Regional tensions test Japan's new defense minister on first day

TOKYO (Reuters) - Tomomi Inada will have precious little time to settle into her new job as Japan’s defense minister, as events on her first day in the office underlined.

Japan's new defense minister Tomomi Inada talks to reporters at Prime Minister Shinzo Abe's official residence in Tokyo, Japan, August 3, 2016. REUTERS/Kim Kyung-Hoon

Hours before the hawkish lawyer was appointed to Prime Minister Shinzo Abe’s cabinet in a limited reshuffle, a North Korean missile landed in or near Japanese-controlled waters for the first time.

The show of force, part of Pyongyang’s increasingly provocative arms testing, is a reminder of how strained relations between countries in northeast Asia have become, from North Korea’s nuclear program to China’s assertiveness in the disputed waters of the South and East China Seas.

Into the mix steps Inada, a conservative ally of Abe whose support for his goal of revising Japan’s post-war, pacifist constitution risks exacerbating tensions.

The 57-year-old, previously policy chief for Abe’s Liberal Democratic Party, will be watched closely in Beijing and Seoul, where Japan’s legacy of military aggression before and during World War Two remains an open wound.

Inada has been a regular visitor to Tokyo’s Yasukuni Shrine for the war dead, an act that infuriates both countries because they see the shrine as a symbol of Japan’s past militarism for which they believe it has never fully atoned.

When asked by reporters on Wednesday whether she would visit the shrine again ahead of the Aug. 15 anniversary of Japan’s surrender in 1945, Inada declined to comment.

“It’s a matter of conscience and I don’t think I should comment on whether I will go or not,” she said.

Political analysts expect Inada to put pragmatism first in her new role.

“She is the kind of person who regularly listens to a wide range of people. I believe she will employ a practical policy,” said Bonji Ohara, a research fellow at the Tokyo Foundation think-tank.

“Personnel change presents a good opportunity (to improve ties). It gives China an opportunity to say what has happened has happened under (outgoing defense) minister (Gen) Nakatani, not minister Inada, and to shift its stance.”


Japan, and Inada, may in turn reach out to China and others as they seek to neutralize the threat to security posed by North Korea.

Japan has already said it is upgrading its missile defenses in time for the 2020 Tokyo Olympic Games to counter more advanced North Korean weapons, part of increased military spending in the region that reflects worsening ties.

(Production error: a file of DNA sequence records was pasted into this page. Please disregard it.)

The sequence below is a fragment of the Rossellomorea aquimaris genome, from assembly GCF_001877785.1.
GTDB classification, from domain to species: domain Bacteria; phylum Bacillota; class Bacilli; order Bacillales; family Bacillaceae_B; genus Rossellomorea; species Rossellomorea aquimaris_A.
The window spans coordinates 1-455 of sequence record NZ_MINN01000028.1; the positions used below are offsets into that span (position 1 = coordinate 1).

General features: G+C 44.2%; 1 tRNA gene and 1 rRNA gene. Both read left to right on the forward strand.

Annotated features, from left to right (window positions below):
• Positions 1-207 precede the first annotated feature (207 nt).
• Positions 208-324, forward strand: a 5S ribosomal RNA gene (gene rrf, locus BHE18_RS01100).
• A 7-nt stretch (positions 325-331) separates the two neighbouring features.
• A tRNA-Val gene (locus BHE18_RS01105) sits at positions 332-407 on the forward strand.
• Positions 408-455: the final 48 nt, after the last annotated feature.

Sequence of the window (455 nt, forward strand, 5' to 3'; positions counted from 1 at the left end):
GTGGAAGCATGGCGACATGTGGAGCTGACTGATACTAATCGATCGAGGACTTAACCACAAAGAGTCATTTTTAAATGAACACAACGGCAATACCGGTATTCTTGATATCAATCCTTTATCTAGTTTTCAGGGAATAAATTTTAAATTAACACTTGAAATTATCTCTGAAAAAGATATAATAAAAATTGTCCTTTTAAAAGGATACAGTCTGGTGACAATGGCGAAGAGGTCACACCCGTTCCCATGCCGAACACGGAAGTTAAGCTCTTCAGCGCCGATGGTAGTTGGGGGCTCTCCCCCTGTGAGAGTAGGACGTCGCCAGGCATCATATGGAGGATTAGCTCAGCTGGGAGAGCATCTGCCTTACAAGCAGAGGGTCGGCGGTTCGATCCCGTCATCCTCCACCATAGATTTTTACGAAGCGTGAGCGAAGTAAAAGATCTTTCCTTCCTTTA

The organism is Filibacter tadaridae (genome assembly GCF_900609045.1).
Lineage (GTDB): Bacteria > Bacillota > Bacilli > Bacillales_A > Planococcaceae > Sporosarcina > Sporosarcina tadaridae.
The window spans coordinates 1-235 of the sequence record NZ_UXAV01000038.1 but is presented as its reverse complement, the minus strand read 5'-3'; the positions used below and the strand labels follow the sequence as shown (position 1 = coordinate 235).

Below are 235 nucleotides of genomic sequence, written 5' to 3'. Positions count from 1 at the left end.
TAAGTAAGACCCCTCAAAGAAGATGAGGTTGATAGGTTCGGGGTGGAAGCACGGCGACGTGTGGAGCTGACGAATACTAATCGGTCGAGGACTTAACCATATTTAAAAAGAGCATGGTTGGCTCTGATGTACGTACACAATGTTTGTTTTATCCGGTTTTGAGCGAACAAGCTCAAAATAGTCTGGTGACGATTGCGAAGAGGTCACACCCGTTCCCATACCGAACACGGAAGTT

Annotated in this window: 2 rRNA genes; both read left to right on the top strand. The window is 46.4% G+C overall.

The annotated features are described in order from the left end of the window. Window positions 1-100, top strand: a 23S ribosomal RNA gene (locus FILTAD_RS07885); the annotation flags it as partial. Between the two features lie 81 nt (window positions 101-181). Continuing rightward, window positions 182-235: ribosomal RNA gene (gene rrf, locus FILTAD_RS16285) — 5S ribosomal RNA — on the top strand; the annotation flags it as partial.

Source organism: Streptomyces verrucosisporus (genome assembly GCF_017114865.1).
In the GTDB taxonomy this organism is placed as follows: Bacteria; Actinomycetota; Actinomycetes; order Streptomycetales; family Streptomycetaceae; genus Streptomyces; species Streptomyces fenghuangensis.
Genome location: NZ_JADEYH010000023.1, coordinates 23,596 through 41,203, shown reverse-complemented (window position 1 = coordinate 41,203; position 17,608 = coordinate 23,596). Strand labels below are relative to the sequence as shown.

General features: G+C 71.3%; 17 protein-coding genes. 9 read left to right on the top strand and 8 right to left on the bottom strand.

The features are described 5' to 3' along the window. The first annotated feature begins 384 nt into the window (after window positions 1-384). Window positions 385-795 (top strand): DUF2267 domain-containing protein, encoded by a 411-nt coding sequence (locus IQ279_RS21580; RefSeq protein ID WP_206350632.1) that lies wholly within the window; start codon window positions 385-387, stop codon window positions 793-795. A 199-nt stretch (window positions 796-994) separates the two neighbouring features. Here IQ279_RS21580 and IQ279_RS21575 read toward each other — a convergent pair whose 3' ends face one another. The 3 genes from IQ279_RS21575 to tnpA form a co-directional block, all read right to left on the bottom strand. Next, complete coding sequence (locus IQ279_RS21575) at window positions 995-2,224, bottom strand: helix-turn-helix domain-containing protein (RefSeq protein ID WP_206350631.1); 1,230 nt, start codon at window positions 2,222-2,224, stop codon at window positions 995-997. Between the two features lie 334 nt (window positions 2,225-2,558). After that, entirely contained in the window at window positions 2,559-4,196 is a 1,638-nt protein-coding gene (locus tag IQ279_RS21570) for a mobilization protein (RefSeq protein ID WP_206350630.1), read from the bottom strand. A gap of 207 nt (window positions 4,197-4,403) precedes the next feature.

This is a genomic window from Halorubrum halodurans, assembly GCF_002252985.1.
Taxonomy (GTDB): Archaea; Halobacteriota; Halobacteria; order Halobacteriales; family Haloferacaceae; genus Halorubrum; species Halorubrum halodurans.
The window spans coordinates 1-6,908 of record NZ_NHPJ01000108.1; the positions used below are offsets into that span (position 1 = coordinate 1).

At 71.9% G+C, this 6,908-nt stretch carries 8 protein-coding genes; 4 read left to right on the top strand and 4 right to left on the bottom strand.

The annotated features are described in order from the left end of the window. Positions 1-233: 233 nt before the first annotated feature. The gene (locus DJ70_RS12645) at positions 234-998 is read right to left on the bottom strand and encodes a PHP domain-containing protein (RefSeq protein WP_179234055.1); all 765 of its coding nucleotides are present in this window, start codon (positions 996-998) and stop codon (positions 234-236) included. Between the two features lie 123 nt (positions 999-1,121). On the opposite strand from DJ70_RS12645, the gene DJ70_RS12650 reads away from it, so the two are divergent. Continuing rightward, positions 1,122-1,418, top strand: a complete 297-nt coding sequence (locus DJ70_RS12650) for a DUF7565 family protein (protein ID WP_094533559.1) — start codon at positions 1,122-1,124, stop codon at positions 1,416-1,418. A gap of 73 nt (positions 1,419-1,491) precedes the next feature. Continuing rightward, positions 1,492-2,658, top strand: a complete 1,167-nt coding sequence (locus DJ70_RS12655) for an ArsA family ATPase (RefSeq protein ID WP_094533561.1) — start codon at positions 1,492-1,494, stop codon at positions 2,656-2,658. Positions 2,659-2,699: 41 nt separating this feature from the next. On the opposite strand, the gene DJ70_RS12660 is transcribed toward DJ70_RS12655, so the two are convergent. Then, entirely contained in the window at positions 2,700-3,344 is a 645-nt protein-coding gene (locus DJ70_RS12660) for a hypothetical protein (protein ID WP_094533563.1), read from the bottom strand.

China is North Korea’s main ally, although Beijing disapproves of Pyongyang’s nuclear program.

Abe is expected to travel to China in September for a Group of 20 summit, where he wants to meet with Chinese President Xi Jinping.

“We will steadily strengthen ties with neighboring countries such as China and South Korea, and proceed with talks with Russia for a peace treaty,” Abe told a news conference announcing his new cabinet.

Japan and Russia never signed a peace treaty after World War Two because of a territorial dispute, while Tokyo and Beijing both claim jurisdiction over islands in the East China Sea.

In fact, Inada was one of three Japanese lawmakers who were reportedly denied entry into South Korea in 2011 because they planned to visit islands which both countries say are theirs.

Also in her in-tray is the row over who owns what in the South China Sea, where Japan has no direct claim but through which trillions of dollars in trade pass annually, much of it to and from Japanese ports.

Rather than confront China directly by sailing warships past its man-made island bases in the sea, Japan is providing equipment and training to the Southeast Asian nations, including the Philippines and Vietnam, which are most opposed to China’s territorial ambitions.

Beijing’s most powerful adversary in Asia is the United States, with its Seventh Fleet operating from bases in Japan and South Korea.

Japan’s annual defense review, published on Tuesday, warned of “unintended consequences” if China disregarded international rules, after an arbitration court in The Hague invalidated Beijing’s sweeping claims to most of the sea.

China rejected the ruling and refused to participate in the case.

Additional reporting by Elaine Lies; Writing by Mike Collett-White; Editing by Alex Richardson